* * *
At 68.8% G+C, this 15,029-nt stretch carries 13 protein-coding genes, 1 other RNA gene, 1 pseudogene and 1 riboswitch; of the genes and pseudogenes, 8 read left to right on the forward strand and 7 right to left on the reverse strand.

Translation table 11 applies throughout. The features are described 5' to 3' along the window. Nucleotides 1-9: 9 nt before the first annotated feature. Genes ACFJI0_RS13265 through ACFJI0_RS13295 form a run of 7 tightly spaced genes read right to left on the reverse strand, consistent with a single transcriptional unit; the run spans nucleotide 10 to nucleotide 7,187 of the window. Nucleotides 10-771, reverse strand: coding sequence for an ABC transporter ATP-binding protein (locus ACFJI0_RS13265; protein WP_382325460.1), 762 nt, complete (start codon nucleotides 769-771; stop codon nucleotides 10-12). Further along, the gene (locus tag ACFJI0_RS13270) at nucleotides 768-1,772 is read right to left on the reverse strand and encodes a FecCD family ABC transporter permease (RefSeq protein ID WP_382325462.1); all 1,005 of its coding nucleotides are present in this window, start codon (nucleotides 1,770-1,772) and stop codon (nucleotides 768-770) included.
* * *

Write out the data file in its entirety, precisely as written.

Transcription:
At 68.8% G+C, this 15,029-nt stretch carries 13 protein-coding genes, 1 other RNA gene, 1 pseudogene and 1 riboswitch; of the genes and pseudogenes, 8 read left to right on the forward strand and 7 right to left on the reverse strand.

Translation table 11 applies throughout. The features are described 5' to 3' along the window. Nucleotides 1-9: 9 nt before the first annotated feature. Genes ACFJI0_RS13265 through ACFJI0_RS13295 form a run of 7 tightly spaced genes read right to left on the reverse strand, consistent with a single transcriptional unit; the run spans nucleotide 10 to nucleotide 7,187 of the window. Nucleotides 10-771, reverse strand: coding sequence for an ABC transporter ATP-binding protein (locus ACFJI0_RS13265; protein WP_382325460.1), 762 nt, complete (start codon nucleotides 769-771; stop codon nucleotides 10-12). Further along, the gene (locus tag ACFJI0_RS13270) at nucleotides 768-1,772 is read right to left on the reverse strand and encodes a FecCD family ABC transporter permease (RefSeq protein ID WP_382325462.1); all 1,005 of its coding nucleotides are present in this window, start codon (nucleotides 1,770-1,772) and stop codon (nucleotides 768-770) included.